Facebook’s European business may not, for too much longer, be able to rely on its preferred privacy buffer of arguing that data protection oversight of its business is exclusively limited to the Irish watchdog on account of its European HQ being located in Ireland.
A non-binding legal opinion put out today by an influential advisor to Europe’s top court has ruled that the social network can in fact be subject to privacy oversight in other European Union Member States — at least where it has some physical presence (such as a sales office), as well as users whose data it is gathering for targeted advertising.
The underlying case pertains to the background tracking of web browser users via Facebook operated cookies. A German education and training company which runs a fan page on Facebook had, in 2011, been ordered by a German data protection authority to deactivate the Facebook page because the latter deemed that neither it nor Facebook had informed users their personal data was being collected.
The company challenged the order in court and, after much legal back and forth, several questions were referred to Europe’s top court for a preliminary ruling — which today’s advocate general opinion prefigures.
In recent years, various European DPAs have sought to impose fines on Facebook for what they view as data protection violations pertaining to users in their jurisdiction, including watchdogs in Spain, the Netherlands and Belgium.
But Facebook’s go-to rebuttal is to claim it is only subject to the jurisdiction of the Irish DPA.
In today’s opinion, the advocate general writes: “In recent months, the supervisory authorities of several Member States have decided to impose fines on Facebook, because of breaches of the rules on the protection of the personal data of its users. The present case will enable the Court to clarify the extent of the powers of intervention of supervisory authorities such as ULD [German DPA] with regard to the processing of personal data which involves the participation of several parties.”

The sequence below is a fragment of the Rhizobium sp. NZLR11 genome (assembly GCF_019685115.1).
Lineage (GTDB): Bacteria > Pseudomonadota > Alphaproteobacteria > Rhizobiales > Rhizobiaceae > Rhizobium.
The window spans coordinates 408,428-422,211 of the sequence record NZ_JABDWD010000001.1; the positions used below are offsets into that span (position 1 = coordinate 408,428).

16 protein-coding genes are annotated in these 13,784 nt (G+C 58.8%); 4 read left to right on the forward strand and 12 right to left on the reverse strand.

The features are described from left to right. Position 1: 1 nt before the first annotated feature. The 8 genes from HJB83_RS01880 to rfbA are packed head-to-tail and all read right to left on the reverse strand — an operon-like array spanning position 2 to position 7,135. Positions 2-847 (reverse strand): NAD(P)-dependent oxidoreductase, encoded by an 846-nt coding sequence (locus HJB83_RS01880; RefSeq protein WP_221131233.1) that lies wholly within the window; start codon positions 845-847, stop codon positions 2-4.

It’s fair to say that EU Member States’ data protection authorities are a spectrum, with some taking a distinctly more proactively pro-privacy stance than others.
While Ireland’s low corporate tax rate is something of a flag for where the country plants its priorities on the ‘data for businesses’ vs ‘privacy for users’ axis — underlining why Facebook might want to be subject to its supervision vs other, more pro-privacy EU DPAs.
But its preference for the Irish data protection commissioner to be its sole privacy authority could well be on borrowed time. A spokeswoman for the ECJ said there is no date yet for a final judgment but one usually follows between three and six months after the opinion.
Contacted for a response to today’s advocate general’s opinion, a Facebook spokesperson told us: “We respectfully disagree with the Advocate General and await the European Court’s decision.”
Facebook’s spokesperson further emphasized the AG’s opinion is non-binding. However AG opinions are usually highly influential on the court — though we’ll have to wait to see whether the court concurs in this instance. (If so there could be wider implications for other, similarly structured tech companies that also use tracking cookies in the EU.)